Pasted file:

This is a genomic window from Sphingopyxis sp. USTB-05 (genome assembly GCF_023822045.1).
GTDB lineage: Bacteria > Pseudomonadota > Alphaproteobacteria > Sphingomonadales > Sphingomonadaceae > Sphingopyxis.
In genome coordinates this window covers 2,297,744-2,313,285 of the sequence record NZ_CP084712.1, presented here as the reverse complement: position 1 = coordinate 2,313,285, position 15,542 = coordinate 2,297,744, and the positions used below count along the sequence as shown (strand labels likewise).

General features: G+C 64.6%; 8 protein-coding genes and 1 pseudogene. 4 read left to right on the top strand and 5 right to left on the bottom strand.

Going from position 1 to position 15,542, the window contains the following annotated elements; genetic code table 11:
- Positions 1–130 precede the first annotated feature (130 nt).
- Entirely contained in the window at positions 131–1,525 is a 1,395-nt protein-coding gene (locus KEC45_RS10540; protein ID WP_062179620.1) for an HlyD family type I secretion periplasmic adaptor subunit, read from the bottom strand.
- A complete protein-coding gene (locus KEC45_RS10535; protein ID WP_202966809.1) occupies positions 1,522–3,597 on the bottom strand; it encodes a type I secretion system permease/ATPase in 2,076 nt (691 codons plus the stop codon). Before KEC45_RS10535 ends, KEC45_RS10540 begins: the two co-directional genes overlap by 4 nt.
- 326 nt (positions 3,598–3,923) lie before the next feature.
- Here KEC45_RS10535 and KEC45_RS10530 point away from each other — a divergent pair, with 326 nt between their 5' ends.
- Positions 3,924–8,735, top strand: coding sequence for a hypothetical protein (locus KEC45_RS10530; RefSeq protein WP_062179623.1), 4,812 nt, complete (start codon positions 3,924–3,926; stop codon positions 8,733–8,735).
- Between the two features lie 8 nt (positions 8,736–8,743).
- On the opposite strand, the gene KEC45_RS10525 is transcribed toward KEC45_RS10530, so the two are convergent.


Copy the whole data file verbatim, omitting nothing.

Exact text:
This is a genomic window from Sphingopyxis sp. USTB-05 (genome assembly GCF_023822045.1).
GTDB lineage: Bacteria > Pseudomonadota > Alphaproteobacteria > Sphingomonadales > Sphingomonadaceae > Sphingopyxis.
In genome coordinates this window covers 2,297,744-2,313,285 of the sequence record NZ_CP084712.1, presented here as the reverse complement: position 1 = coordinate 2,313,285, position 15,542 = coordinate 2,297,744, and the positions used below count along the sequence as shown (strand labels likewise).

General features: G+C 64.6%; 8 protein-coding genes and 1 pseudogene. 4 read left to right on the top strand and 5 right to left on the bottom strand.

Going from position 1 to position 15,542, the window contains the following annotated elements; genetic code table 11:
- Positions 1–130 precede the first annotated feature (130 nt).
- Entirely contained in the window at positions 131–1,525 is a 1,395-nt protein-coding gene (locus KEC45_RS10540; protein ID WP_062179620.1) for an HlyD family type I secretion periplasmic adaptor subunit, read from the bottom strand.
- A complete protein-coding gene (locus KEC45_RS10535; protein ID WP_202966809.1) occupies positions 1,522–3,597 on the bottom strand; it encodes a type I secretion system permease/ATPase in 2,076 nt (691 codons plus the stop codon). Before KEC45_RS10535 ends, KEC45_RS10540 begins: the two co-directional genes overlap by 4 nt.
- 326 nt (positions 3,598–3,923) lie before the next feature.
- Here KEC45_RS10535 and KEC45_RS10530 point away from each other — a divergent pair, with 326 nt between their 5' ends.
- Positions 3,924–8,735, top strand: coding sequence for a hypothetical protein (locus KEC45_RS10530; RefSeq protein WP_062179623.1), 4,812 nt, complete (start codon positions 3,924–3,926; stop codon positions 8,733–8,735).
- Between the two features lie 8 nt (positions 8,736–8,743).
- On the opposite strand, the gene KEC45_RS10525 is transcribed toward KEC45_RS10530, so the two are convergent.